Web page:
As such, there has been a gradual reversal in austerity measures imposed on pension and welfare payments. While in the previous SGI report, the situation had not yet returned to pre-bailout levels, in 2018 it did. The share of the population at risk of poverty after social transfers fell to 17.3% in 2018, one percentage point below the level for 2017. This is the lowest level since 1995 (covering the period for which Eurostat has data), and it is very close to the estimated EU and euro area averages of 16.9%. Even so, according to data from the National Statistical Institute, 2,223,000 people in Portugal, 21.6% of the population, were at risk of poverty and/or social exclusion in 2018. The data goes into much greater detail, but the general point is that poverty and social exclusion are serious problems in Portugal. It should also be noted that 20% of Portuguese workers earn the minimum monthly salary of €600, while the mean monthly salary is €943. The government recognizes the importance of this challenge. Its policies for combating social exclusion are grouped under the Programa Operacional Inclusão Social e Emprego (see official url in the citations).
While Portugal still has a long way to go in terms of eliminating the risk of social exclusion, the results for 2018 are very encouraging, not least as they have been achieved while ensuring fiscal responsibility.
Eurostat, “People at risk of poverty after social transfers,” available online at:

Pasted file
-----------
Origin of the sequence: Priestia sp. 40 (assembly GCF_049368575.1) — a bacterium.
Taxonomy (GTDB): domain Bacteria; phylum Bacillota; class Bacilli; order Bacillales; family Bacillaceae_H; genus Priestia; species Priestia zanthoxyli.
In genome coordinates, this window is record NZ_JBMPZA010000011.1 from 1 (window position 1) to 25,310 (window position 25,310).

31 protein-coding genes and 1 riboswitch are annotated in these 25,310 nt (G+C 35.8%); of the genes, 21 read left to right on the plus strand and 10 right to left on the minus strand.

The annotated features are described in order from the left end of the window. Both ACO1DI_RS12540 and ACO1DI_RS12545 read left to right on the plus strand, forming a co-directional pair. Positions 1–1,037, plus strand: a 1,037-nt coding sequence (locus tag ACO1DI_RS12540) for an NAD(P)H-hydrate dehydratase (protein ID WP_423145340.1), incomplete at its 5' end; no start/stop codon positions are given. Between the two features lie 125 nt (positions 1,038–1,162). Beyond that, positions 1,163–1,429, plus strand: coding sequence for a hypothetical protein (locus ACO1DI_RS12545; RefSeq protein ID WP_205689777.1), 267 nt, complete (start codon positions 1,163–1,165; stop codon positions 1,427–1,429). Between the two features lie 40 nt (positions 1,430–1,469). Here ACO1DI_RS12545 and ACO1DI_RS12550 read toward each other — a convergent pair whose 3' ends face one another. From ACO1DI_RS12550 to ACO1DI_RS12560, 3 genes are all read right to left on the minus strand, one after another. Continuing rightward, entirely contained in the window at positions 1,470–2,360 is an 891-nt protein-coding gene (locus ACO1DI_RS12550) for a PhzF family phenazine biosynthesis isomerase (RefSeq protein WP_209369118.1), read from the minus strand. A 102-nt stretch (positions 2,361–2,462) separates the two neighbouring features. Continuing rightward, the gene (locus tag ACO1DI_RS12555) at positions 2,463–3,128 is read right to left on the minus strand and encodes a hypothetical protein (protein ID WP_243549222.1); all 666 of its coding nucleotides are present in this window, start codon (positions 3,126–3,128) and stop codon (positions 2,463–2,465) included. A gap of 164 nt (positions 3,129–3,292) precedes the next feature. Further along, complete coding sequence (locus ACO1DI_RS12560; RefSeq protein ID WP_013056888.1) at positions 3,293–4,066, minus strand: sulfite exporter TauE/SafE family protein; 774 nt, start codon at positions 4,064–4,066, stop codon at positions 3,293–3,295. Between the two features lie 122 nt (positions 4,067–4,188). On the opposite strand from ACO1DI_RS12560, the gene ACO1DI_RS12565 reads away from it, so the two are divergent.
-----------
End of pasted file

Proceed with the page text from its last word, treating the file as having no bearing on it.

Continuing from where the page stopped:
The Slovak social-protection system covers standard social risks, however society and public policies remain rather non-inclusive. Due to the country’s relatively uniform income distribution, recently growing employment and a redistributive social policy, income inequality and the risk of poverty remain relatively low. However, there are substantial differences between regions, gender and ethnic groups. As measured by the regional Gini coefficient, Slovakia stands out as the country with the highest regional disparities in the European Union. Roma and children from disadvantaged families continue to be the groups most at risk of social exclusion. The poverty rate among Roma is more than six times higher than for the general population and also higher than in other societies with sizable Roma populations. Slovakia continues to segregate Roma children and children with disabilities in education. Although showing slight improvements, access to the labor market, especially for women and people living in the east and north, has remained a challenge. The main reasons for this phenomenon are the combination of low growth and job creation in the country’s poorer regions, as well as an insufficient infrastructure and incentives for regional labor mobility to job-rich areas. The underdeveloped long-term care system infringes upon the social inclusion of elderly and frail elderly people. The low availability of rental or social housing negatively affects social policies that target socially disadvantaged or excluded persons, or persons with disabilities.